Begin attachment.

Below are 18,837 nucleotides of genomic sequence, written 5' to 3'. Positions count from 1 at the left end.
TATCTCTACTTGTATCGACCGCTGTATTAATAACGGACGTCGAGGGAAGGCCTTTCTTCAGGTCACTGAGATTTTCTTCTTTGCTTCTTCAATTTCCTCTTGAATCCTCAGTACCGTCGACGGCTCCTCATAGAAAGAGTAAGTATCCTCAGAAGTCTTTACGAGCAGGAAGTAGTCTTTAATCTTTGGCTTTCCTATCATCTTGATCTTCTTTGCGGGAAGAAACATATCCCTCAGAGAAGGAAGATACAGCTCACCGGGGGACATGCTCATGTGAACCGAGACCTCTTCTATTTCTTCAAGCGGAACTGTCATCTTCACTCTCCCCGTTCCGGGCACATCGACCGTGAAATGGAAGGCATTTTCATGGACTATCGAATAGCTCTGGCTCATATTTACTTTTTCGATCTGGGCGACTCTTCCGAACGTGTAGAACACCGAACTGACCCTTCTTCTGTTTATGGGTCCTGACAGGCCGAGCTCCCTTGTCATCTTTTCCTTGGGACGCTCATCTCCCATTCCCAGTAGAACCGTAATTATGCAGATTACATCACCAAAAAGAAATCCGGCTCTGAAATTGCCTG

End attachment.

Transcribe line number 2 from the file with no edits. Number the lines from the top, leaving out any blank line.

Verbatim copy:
TATCTCTACTTGTATCGACCGCTGTATTAATAACGGACGTCGAGGGAAGGCCTTTCTTCAGGTCACTGAGATTTTCTTCTTTGCTTCTTCAATTTCCTCTTGAATCCTCAGTACCGTCGACGGCTCCTCATAGAAAGAGTAAGTATCCTCAGAAGTCTTTACGAGCAGGAAGTAGTCTTTAATCTTTGGCTTTCCTATCATCTTGATCTTCTTTGCGGGAAGAAACATATCCCTCAGAGAAGGAAGATACAGCTCACCGGGGGACATGCTCATGTGAACCGAGACCTCTTCTATTTCTTCAAGCGGAACTGTCATCTTCACTCTCCCCGTTCCGGGCACATCGACCGTGAAATGGAAGGCATTTTCATGGACTATCGAATAGCTCTGGCTCATATTTACTTTTTCGATCTGGGCGACTCTTCCGAACGTGTAGAACACCGAACTGACCCTTCTTCTGTTTATGGGTCCTGACAGGCCGAGCTCCCTTGTCATCTTTTCCTTGGGACGCTCATCTCCCATTCCCAGTAGAACCGTAATTATGCAGATTACATCACCAAAAAGAAATCCGGCTCTGAAATTGCCTG